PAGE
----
The LMS Interim User Group has been doing some great work in looking as where decisions will have to be made to enable the smooth running of a consortium utilising a shared LMS. Underpinning the group’s work has been some principles or assumptions that then drive the findings of the group.
In discussions with some members of the group and a range of others I have been struck with the diversity of views about what the consortium will be & how it will operate. Some have a view which would see the whole network operating as a multi-branch system with almost everything being identical while others have a vision which has much more local flexibility. So I figure it is time to have a discussion about the way things will/could work.
Below is my perspective & I'd love to have a conversation (on this blog or elsewhere) with others about this. Of course there will be formal channels to further resolve these issues.
I’d like to use a few analogies to illustrate my sense of where we are heading.
The Commonwealth Bank is a single entity with multiple branches. Policy is decided in head office and whichever branch a customer goes into they will get identical terms and conditions for their loans and deposits. All of the brochures will have been designed in head office and will be identical. There is some localism, whereby particular branches engage with their community by supporting a local netball or football club, but that is about the most diversity you will see.
In library terms such a model would see identical loan periods, and other borrowing rules. It would see centrally set policy down to the smallest parts of the operations. This model is as far away as possible from where I think we should be aiming for.
A different model may be to look at a hotel chain like the Novotel, which has hotels in different locations. You wouldn’t even think of them as branches. The Novotel in Queenstown NZ has drying rooms and lockers for ski gear and a number of bars with open fires in them, while the Novotel in Fiji will have 4 swimming pools and evening lovos on the beach. The rooms in the two hotels will be differently decorated and priced, but certain aspects of quality would be assured. But someone who had stayed in one Novotel would know what to expect in terms of quality, price, service etc, even though service delivery altered to match local circumstances. They would know what to expect. It isn’t a Sheraton or a Peppers or Country Comfort, but a Novotel. There is a understanding of what to expect from this brand name which means that if people like the brand they will visit another Novotel hotel with confidence.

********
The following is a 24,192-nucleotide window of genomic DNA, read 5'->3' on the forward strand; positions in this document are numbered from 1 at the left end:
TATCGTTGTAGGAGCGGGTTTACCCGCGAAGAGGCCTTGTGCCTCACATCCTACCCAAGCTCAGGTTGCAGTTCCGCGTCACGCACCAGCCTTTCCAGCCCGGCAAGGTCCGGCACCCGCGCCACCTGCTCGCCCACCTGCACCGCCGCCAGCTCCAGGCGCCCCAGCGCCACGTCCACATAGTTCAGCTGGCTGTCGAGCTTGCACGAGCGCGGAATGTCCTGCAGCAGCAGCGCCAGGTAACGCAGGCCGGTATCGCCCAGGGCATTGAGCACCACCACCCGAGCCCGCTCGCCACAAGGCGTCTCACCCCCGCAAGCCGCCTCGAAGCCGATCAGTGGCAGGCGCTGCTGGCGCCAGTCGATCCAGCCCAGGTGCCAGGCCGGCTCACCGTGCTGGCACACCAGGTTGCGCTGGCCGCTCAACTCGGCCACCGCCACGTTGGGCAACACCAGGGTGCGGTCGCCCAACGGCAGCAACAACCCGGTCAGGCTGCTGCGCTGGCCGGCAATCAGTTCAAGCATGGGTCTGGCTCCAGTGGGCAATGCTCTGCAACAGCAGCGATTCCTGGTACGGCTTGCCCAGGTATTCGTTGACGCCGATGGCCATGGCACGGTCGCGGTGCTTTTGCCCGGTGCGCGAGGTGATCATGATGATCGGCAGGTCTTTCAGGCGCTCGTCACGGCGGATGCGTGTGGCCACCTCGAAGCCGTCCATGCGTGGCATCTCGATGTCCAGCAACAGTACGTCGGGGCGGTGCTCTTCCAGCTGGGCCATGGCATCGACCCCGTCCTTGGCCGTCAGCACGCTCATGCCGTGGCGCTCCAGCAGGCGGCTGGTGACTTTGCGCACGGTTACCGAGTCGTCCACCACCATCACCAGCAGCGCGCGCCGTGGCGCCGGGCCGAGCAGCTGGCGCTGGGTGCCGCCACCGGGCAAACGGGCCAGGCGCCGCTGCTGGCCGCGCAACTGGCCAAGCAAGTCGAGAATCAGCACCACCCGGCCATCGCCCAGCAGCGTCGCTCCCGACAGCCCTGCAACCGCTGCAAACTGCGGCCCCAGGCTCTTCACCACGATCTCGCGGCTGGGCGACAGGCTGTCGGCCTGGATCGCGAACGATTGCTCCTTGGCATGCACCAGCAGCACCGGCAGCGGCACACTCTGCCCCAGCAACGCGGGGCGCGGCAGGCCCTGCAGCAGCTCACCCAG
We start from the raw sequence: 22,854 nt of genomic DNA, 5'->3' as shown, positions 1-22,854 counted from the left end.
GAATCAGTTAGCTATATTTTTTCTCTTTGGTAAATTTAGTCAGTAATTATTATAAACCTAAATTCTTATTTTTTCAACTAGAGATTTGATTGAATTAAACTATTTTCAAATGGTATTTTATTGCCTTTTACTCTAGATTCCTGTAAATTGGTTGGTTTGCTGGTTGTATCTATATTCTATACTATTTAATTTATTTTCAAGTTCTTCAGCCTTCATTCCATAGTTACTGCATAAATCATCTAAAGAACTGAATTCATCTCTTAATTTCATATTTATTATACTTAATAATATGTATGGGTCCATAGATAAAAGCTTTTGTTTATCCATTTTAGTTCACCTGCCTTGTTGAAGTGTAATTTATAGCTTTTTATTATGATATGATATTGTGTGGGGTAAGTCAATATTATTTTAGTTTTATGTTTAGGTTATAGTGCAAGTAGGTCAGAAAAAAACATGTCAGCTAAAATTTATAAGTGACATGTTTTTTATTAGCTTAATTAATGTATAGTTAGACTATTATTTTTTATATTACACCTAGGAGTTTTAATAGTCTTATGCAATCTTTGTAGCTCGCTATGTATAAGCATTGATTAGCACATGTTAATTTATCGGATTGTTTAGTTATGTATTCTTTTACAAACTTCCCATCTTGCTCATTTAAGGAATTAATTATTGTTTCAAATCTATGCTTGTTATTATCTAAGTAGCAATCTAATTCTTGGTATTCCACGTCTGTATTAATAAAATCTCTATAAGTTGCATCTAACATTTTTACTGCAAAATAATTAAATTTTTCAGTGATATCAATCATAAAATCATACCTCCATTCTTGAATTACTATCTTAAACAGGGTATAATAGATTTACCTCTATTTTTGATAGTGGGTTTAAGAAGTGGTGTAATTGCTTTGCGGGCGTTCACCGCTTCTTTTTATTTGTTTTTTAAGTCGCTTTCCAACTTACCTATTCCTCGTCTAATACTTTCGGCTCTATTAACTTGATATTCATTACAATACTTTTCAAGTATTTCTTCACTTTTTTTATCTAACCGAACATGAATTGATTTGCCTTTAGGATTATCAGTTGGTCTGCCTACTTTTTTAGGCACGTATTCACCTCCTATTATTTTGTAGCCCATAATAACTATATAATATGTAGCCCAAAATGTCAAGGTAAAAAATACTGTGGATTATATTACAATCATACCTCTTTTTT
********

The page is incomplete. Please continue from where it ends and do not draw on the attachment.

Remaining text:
I think this is more where we are headed. Under the trusted brand name of “Public Library” there will be different iterations that will meet the needs and circumstances of the local communities they serve.
One of the arguments for the “Commonwealth Bank” model rather than the “Novotel” model is that customers need to be assured of what they will get, and this should come right down to every last detail. I’m not sure that this is advisable, much less workable. I believe we should be looking at service standards rather than prescriptive rules.
So, rather than saying that the borrowing rules in every library have to be identical we could set a service standard which said, “Every customer who borrows items will be provided with a receipt which states what has been borrowed, where it was borrowed and what the due dates for each item are.”
Such a service standard would provide for local flexibility around loan periods, but avoid customer confusion or uncertainty by providing the information the customer needs.
This is only one small example, however I trust that it illustrates the philosophy that I believe we should be striving for. Service standards, rather than rules should govern most of what we need to do to make a consortium work.
One of our staff described my position as “defaulting to localism rather than centralism”, and I think that is a fair description. I believe we should only set consortium-wide “rules” where we either have no choice, or there is a compelling reason to do so. Other than that – let managers get on and manage, providing services to meet the needs of their local communities.